A user interface module 326 may be provided within discovery server 202 that manages a connection to a user device, such as user device 208. User interface module 326 may receive search request from user device 208. User interface module 326 may query relationship database 204 based on search criteria entered at user device 208. User interface module 326 may then present to user device 208 search results in a user readable format.
FIG. 4 illustrates a process 400 configured to derive affinity relationships, according to various embodiments of the invention. As illustrated at operation 402, an object monitoring module may continuously monitor objects stored in one or more objects databases to determine whether an interaction has occurred among the objects. When an interaction occurs, information about the interaction objects may be collected, as illustrated at operation 404. The collected information may include, for example, the name of the objects, any properties associated with the objects, the action that took place between the objects, the time of the interaction, and/or other information.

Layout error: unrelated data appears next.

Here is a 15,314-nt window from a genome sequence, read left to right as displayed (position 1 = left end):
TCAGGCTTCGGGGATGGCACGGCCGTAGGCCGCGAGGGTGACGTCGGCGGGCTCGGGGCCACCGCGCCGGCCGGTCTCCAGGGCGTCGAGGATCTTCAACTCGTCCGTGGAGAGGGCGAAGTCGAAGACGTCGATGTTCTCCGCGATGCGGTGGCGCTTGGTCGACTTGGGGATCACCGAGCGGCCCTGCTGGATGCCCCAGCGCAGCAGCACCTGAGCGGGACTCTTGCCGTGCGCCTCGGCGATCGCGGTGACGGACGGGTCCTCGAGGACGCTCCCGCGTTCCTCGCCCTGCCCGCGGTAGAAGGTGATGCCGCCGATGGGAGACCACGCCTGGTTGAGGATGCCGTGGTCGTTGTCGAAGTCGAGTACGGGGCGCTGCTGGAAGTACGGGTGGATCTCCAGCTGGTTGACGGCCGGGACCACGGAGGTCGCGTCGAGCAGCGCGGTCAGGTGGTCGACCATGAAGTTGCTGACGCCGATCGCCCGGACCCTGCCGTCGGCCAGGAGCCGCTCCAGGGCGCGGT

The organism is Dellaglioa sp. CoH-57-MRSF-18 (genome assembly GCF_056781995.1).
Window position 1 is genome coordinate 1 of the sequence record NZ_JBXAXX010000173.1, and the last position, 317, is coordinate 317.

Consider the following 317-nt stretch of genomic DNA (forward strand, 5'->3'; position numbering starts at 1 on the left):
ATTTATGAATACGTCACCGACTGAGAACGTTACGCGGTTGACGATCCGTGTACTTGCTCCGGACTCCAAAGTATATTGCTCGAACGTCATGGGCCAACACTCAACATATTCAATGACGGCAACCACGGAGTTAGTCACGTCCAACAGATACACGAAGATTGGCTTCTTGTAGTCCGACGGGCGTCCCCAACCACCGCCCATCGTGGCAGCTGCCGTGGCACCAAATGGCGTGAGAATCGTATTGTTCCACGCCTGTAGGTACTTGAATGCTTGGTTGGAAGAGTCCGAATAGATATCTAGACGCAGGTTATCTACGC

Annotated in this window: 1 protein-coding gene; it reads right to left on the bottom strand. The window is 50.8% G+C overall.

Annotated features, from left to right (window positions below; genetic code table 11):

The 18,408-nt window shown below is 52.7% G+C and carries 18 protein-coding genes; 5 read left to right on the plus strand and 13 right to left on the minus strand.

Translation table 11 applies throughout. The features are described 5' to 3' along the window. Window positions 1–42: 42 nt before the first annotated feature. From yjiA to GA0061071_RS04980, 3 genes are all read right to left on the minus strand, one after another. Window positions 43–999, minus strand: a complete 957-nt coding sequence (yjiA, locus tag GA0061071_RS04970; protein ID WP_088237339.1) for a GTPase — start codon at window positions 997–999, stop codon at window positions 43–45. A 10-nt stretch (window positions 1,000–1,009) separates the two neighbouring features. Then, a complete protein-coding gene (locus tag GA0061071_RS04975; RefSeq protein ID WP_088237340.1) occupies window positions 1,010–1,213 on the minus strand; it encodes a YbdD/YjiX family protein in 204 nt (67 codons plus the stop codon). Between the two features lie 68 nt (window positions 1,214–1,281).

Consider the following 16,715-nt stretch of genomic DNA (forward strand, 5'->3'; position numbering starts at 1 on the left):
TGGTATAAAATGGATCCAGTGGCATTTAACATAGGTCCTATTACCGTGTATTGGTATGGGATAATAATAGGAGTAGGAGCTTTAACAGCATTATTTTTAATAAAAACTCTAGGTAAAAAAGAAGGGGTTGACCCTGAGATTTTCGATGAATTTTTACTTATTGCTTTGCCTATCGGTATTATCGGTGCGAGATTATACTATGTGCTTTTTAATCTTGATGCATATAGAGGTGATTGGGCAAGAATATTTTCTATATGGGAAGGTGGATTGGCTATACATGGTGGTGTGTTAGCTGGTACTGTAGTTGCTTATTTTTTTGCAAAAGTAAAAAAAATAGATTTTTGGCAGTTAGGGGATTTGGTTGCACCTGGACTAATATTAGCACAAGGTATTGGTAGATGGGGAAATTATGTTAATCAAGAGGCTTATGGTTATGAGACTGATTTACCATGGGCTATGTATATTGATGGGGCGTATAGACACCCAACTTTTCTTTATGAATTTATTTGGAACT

At operation 406, a check is performed to determine whether an entry already exists in a relationship database for an interaction between the object pair. Each time an object interacts with another object for the first time, an entry may be placed in a relationship database. The entry may include the object names, the properties associated with the objects, the type of interaction that occurred, and/or other information. An affinity counter may also be created for each entry. Each subsequent time an interaction occurs between the objects, the counter may be incremented. As illustrated at operation 408, an entry is created if no entry currently exists. If the entry already exists, the affinity counter is incremented, as illustrated at operation 410.